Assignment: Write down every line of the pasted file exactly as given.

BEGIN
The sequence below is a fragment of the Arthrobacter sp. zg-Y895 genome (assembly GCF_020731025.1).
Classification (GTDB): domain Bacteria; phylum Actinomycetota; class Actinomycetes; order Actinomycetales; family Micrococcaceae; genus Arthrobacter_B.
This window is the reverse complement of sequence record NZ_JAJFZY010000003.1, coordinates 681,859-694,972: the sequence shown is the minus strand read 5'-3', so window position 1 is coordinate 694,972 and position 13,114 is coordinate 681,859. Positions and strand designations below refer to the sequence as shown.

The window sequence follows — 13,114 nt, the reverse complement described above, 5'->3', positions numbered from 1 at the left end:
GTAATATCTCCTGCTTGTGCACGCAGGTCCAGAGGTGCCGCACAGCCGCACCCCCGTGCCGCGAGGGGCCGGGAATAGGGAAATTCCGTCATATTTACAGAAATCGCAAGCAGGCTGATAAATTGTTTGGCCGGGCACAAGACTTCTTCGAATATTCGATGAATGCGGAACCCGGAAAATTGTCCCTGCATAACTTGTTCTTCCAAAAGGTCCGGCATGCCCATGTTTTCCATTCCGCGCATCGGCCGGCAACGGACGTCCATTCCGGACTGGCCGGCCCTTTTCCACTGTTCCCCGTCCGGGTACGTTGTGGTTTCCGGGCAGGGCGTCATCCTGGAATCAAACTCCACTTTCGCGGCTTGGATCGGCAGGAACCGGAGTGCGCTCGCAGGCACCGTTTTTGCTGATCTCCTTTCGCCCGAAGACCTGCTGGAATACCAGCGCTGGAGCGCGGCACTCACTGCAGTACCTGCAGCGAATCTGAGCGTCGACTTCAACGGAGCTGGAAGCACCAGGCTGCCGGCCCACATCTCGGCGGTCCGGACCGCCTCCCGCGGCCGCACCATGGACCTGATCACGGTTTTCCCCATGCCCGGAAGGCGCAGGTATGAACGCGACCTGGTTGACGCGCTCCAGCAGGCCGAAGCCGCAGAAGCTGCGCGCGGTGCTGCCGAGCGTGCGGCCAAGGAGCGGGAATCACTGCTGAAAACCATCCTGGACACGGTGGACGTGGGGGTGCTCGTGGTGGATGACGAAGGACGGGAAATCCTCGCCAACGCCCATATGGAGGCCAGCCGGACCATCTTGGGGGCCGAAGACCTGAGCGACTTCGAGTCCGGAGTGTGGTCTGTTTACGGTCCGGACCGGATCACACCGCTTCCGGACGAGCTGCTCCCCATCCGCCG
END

The sequence below is a fragment of the Arthrobacter sp. zg-Y895 genome (assembly GCF_020731025.1).
Classification (GTDB): domain Bacteria; phylum Actinomycetota; class Actinomycetes; order Actinomycetales; family Micrococcaceae; genus Arthrobacter_B.
This window is the reverse complement of sequence record NZ_JAJFZY010000003.1, coordinates 681,859-694,972: the sequence shown is the minus strand read 5'-3', so window position 1 is coordinate 694,972 and position 13,114 is coordinate 681,859. Positions and strand designations below refer to the sequence as shown.

The window sequence follows — 13,114 nt, the reverse complement described above, 5'->3', positions numbered from 1 at the left end:
GTAATATCTCCTGCTTGTGCACGCAGGTCCAGAGGTGCCGCACAGCCGCACCCCCGTGCCGCGAGGGGCCGGGAATAGGGAAATTCCGTCATATTTACAGAAATCGCAAGCAGGCTGATAAATTGTTTGGCCGGGCACAAGACTTCTTCGAATATTCGATGAATGCGGAACCCGGAAAATTGTCCCTGCATAACTTGTTCTTCCAAAAGGTCCGGCATGCCCATGTTTTCCATTCCGCGCATCGGCCGGCAACGGACGTCCATTCCGGACTGGCCGGCCCTTTTCCACTGTTCCCCGTCCGGGTACGTTGTGGTTTCCGGGCAGGGCGTCATCCTGGAATCAAACTCCACTTTCGCGGCTTGGATCGGCAGGAACCGGAGTGCGCTCGCAGGCACCGTTTTTGCTGATCTCCTTTCGCCCGAAGACCTGCTGGAATACCAGCGCTGGAGCGCGGCACTCACTGCAGTACCTGCAGCGAATCTGAGCGTCGACTTCAACGGAGCTGGAAGCACCAGGCTGCCGGCCCACATCTCGGCGGTCCGGACCGCCTCCCGCGGCCGCACCATGGACCTGATCACGGTTTTCCCCATGCCCGGAAGGCGCAGGTATGAACGCGACCTGGTTGACGCGCTCCAGCAGGCCGAAGCCGCAGAAGCTGCGCGCGGTGCTGCCGAGCGTGCGGCCAAGGAGCGGGAATCACTGCTGAAAACCATCCTGGACACGGTGGACGTGGGGGTGCTCGTGGTGGATGACGAAGGACGGGAAATCCTCGCCAACGCCCATATGGAGGCCAGCCGGACCATCTTGGGGGCCGAAGACCTGAGCGACTTCGAGTCCGGAGTGTGGTCTGTTTACGGTCCGGACCGGATCACACCGCTTCCGGACGAGCTGCTCCCCATCCGCCG